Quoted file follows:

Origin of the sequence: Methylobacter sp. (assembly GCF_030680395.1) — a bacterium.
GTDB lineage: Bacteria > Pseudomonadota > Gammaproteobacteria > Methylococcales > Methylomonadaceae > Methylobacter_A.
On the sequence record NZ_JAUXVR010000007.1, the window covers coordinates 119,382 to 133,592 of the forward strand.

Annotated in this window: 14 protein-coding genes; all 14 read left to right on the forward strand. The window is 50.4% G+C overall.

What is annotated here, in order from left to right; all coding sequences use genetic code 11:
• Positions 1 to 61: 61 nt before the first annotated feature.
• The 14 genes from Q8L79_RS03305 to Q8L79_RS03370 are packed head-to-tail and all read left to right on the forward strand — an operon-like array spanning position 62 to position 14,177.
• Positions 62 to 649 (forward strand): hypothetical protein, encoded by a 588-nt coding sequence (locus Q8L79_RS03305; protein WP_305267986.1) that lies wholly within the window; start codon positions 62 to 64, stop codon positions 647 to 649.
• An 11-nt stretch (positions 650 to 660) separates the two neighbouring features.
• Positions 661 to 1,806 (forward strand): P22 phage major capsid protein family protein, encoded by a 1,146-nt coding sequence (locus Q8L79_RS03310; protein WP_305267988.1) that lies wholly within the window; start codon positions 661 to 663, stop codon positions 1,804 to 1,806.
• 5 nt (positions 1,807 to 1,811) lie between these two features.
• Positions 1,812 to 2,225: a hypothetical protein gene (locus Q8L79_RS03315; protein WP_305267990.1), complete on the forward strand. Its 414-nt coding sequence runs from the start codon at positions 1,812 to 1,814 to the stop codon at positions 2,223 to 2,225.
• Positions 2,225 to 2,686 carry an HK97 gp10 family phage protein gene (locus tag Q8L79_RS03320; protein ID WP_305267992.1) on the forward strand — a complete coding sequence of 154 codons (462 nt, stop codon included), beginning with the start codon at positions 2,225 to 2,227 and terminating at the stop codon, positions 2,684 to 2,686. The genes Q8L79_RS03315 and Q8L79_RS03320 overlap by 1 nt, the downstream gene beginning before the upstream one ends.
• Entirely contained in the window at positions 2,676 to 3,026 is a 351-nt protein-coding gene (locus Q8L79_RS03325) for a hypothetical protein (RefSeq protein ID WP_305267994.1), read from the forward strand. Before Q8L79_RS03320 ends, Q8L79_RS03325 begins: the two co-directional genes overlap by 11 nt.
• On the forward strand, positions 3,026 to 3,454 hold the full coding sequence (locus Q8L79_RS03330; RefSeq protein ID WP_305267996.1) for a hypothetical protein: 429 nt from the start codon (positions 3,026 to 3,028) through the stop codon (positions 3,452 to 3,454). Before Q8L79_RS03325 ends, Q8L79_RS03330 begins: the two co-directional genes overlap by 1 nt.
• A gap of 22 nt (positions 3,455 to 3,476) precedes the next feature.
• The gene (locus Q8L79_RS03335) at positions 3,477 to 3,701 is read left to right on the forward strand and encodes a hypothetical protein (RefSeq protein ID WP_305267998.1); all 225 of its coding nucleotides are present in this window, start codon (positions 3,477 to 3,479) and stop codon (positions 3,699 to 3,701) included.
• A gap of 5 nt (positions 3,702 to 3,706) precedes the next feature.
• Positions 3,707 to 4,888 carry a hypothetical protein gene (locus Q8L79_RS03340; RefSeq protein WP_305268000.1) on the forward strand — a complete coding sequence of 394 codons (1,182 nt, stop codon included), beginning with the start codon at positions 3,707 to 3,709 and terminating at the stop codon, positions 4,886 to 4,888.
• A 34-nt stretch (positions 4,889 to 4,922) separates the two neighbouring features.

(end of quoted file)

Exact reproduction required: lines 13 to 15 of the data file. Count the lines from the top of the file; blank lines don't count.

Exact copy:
• Positions 2,225 to 2,686 carry an HK97 gp10 family phage protein gene (locus tag Q8L79_RS03320; protein ID WP_305267992.1) on the forward strand — a complete coding sequence of 154 codons (462 nt, stop codon included), beginning with the start codon at positions 2,225 to 2,227 and terminating at the stop codon, positions 2,684 to 2,686. The genes Q8L79_RS03315 and Q8L79_RS03320 overlap by 1 nt, the downstream gene beginning before the upstream one ends.
• Entirely contained in the window at positions 2,676 to 3,026 is a 351-nt protein-coding gene (locus Q8L79_RS03325) for a hypothetical protein (RefSeq protein ID WP_305267994.1), read from the forward strand. Before Q8L79_RS03320 ends, Q8L79_RS03325 begins: the two co-directional genes overlap by 11 nt.
• On the forward strand, positions 3,026 to 3,454 hold the full coding sequence (locus Q8L79_RS03330; RefSeq protein ID WP_305267996.1) for a hypothetical protein: 429 nt from the start codon (positions 3,026 to 3,028) through the stop codon (positions 3,452 to 3,454). Before Q8L79_RS03325 ends, Q8L79_RS03330 begins: the two co-directional genes overlap by 1 nt.